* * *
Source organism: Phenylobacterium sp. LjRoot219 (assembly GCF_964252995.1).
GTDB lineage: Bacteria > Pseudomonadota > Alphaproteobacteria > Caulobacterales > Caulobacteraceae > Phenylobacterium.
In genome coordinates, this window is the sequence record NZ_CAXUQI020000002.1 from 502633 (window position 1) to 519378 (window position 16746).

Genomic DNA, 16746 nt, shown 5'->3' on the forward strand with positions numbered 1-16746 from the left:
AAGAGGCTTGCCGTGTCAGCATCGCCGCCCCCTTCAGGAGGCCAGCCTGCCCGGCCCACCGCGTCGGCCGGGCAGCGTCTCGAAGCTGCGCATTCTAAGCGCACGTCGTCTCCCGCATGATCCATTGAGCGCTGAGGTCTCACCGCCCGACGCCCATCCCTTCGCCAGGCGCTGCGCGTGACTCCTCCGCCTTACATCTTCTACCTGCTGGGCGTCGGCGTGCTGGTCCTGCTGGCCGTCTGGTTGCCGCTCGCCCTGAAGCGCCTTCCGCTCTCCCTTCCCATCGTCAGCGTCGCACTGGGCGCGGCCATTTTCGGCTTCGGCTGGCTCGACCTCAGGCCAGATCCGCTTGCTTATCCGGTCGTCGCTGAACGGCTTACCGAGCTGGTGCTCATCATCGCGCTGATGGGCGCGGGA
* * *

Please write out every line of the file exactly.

Source organism: Phenylobacterium sp. LjRoot219 (assembly GCF_964252995.1).
GTDB lineage: Bacteria > Pseudomonadota > Alphaproteobacteria > Caulobacterales > Caulobacteraceae > Phenylobacterium.
In genome coordinates, this window is the sequence record NZ_CAXUQI020000002.1 from 502633 (window position 1) to 519378 (window position 16746).

Genomic DNA, 16746 nt, shown 5'->3' on the forward strand with positions numbered 1-16746 from the left:
AAGAGGCTTGCCGTGTCAGCATCGCCGCCCCCTTCAGGAGGCCAGCCTGCCCGGCCCACCGCGTCGGCCGGGCAGCGTCTCGAAGCTGCGCATTCTAAGCGCACGTCGTCTCCCGCATGATCCATTGAGCGCTGAGGTCTCACCGCCCGACGCCCATCCCTTCGCCAGGCGCTGCGCGTGACTCCTCCGCCTTACATCTTCTACCTGCTGGGCGTCGGCGTGCTGGTCCTGCTGGCCGTCTGGTTGCCGCTCGCCCTGAAGCGCCTTCCGCTCTCCCTTCCCATCGTCAGCGTCGCACTGGGCGCGGCCATTTTCGGCTTCGGCTGGCTCGACCTCAGGCCAGATCCGCTTGCTTATCCGGTCGTCGCTGAACGGCTTACCGAGCTGGTGCTCATCATCGCGCTGATGGGCGCGGGA